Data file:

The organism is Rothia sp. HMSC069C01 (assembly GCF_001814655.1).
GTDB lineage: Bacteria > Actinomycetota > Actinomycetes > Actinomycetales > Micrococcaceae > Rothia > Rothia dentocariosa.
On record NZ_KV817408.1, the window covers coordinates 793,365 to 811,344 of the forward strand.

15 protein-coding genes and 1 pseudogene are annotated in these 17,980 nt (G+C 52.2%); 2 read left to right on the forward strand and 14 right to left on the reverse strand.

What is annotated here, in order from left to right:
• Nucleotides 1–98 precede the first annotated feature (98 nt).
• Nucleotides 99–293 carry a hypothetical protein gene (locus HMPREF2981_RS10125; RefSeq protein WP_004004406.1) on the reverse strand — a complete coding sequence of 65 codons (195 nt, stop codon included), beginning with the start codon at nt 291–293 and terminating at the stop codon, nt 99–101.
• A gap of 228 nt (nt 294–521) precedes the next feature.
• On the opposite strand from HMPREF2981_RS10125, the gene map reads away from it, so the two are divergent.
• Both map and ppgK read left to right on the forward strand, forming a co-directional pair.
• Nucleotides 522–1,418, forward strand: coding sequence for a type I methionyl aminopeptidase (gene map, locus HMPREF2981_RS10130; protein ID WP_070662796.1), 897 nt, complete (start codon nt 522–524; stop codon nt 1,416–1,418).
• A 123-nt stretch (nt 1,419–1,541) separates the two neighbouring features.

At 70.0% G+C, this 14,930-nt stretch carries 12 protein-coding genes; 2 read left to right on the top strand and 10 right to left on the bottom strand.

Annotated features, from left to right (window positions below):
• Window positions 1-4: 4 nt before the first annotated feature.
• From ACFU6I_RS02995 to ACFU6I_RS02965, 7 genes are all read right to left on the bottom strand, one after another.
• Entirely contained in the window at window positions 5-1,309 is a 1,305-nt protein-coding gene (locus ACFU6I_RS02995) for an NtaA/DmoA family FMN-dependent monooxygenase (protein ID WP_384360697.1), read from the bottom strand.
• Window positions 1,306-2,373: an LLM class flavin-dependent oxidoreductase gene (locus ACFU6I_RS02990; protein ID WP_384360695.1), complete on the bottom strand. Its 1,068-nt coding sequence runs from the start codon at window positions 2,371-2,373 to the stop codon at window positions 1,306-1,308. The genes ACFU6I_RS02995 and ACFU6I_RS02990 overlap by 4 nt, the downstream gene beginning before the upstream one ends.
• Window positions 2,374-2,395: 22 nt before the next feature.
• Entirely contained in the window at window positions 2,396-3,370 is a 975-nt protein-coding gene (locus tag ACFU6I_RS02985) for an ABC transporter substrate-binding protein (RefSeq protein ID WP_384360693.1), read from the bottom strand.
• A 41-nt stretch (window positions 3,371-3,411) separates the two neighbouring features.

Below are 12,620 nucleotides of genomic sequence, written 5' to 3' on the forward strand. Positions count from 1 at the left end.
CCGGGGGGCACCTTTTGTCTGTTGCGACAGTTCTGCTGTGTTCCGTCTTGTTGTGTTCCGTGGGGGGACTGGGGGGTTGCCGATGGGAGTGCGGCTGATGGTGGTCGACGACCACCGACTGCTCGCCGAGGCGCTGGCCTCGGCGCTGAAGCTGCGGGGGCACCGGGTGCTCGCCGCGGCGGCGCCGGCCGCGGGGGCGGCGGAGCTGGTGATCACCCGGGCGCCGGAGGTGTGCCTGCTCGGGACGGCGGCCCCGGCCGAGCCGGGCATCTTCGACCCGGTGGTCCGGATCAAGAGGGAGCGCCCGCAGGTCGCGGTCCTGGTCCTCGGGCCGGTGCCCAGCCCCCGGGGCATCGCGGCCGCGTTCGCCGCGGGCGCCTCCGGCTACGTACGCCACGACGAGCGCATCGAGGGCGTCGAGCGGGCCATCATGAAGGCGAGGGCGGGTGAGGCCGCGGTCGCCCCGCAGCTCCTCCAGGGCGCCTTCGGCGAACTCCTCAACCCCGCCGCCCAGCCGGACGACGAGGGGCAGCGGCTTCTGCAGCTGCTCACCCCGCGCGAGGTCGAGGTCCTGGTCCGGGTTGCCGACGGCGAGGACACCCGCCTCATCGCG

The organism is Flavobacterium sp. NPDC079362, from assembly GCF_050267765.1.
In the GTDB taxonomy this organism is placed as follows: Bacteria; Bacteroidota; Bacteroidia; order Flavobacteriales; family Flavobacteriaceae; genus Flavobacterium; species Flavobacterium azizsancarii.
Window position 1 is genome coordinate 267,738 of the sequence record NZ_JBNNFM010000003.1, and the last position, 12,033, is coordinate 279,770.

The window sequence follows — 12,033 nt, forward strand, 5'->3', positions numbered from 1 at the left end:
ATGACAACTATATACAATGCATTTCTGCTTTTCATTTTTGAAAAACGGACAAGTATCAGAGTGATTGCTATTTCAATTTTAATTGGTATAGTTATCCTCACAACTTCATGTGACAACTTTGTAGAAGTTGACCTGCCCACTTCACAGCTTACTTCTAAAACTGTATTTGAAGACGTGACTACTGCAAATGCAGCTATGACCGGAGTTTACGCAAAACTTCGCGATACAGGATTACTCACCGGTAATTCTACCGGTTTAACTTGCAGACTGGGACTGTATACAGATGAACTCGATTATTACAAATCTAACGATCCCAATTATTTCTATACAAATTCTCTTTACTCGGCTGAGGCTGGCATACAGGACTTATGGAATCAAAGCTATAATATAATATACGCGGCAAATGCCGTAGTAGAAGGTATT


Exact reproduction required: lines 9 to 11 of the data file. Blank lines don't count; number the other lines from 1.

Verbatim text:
• On the opposite strand from HMPREF2981_RS10125, the gene map reads away from it, so the two are divergent.
• Both map and ppgK read left to right on the forward strand, forming a co-directional pair.
• Nucleotides 522–1,418, forward strand: coding sequence for a type I methionyl aminopeptidase (gene map, locus HMPREF2981_RS10130; protein ID WP_070662796.1), 897 nt, complete (start codon nt 522–524; stop codon nt 1,416–1,418).